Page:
Campus News

University Libraries releases guide to conscious editing for finding aids, cataloging records

The guide compiles practices that staff at the Wilson Special Collections Library have refined as they update, edit and create new archival finding aids.

Wilson Library
(Jon Gardiner/UNC-Chapel Hill)

University Libraries has released its Guide to Conscious Editing at Wilson Special Collections Library.

The guide compiles practices that staff at the Wilson Special Collections Library have refined as they update, edit and create new archival finding aids. Finding aids are documents that describe the contents of archival collections. They help researchers identify materials of potential interest.

“Conscious editing is an ethos of care that we are using when we write about materials in the Library,” said archivist Dawne Lucas, who contributed to and helped finalize the guide. “It’s a way to be inclusive and make sure that collections are available and approachable to everyone – not just established scholars, but also students, genealogists and members of the community.”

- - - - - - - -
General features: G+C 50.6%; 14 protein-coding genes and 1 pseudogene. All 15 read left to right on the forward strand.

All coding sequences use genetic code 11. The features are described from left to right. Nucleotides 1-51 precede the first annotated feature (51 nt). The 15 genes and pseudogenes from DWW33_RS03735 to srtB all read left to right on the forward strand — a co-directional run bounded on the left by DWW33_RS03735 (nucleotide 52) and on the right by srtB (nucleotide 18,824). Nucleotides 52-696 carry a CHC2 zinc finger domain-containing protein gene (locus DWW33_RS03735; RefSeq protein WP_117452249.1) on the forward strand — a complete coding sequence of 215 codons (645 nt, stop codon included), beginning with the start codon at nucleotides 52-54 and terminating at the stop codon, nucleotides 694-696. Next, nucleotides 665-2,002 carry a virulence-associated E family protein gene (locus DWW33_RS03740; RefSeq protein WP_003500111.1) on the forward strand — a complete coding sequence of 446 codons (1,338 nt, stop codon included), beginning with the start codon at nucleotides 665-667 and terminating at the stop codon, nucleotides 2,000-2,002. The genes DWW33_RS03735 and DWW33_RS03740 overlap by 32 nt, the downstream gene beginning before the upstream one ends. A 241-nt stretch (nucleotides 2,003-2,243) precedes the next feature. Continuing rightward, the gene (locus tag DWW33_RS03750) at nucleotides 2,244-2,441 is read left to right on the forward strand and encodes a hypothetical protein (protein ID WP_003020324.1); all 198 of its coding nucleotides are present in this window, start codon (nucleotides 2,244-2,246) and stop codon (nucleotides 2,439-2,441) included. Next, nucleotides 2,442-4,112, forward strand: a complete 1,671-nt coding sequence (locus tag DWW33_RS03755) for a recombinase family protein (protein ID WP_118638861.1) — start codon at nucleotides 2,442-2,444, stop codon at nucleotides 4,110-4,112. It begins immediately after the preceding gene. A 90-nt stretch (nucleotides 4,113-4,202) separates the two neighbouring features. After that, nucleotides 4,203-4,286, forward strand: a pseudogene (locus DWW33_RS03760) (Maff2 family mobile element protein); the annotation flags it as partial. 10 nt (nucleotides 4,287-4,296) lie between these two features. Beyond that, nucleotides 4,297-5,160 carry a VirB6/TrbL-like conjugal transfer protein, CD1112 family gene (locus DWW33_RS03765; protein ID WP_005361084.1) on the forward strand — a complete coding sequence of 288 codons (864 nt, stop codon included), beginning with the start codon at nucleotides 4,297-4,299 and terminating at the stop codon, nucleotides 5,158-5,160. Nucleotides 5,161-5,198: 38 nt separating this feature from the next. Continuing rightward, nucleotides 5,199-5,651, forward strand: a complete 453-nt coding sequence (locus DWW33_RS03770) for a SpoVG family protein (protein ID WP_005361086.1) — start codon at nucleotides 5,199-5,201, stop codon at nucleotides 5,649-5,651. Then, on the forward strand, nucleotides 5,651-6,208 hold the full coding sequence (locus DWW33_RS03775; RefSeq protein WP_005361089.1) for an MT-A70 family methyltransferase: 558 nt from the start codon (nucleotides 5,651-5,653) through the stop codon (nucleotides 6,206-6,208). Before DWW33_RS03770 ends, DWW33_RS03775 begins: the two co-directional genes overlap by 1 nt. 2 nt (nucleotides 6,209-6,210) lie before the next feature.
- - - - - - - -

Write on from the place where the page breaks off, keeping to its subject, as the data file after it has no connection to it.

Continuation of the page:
Specialists at Carolina have been building, organizing and describing archival collections for more than a century. Lucas said finding aids written in the past sometimes contain language that may be offensive or demeaning, or that can mislead researchers.

“Some of that language might be blatant racial slurs, or language that would today be considered insulting to groups of people,” said Lucas. “It might be an omission of information. For example, we have finding aids that went on at length about the accomplishments of a white family, but never acknowledged the people they enslaved.”

Learn more about the guide.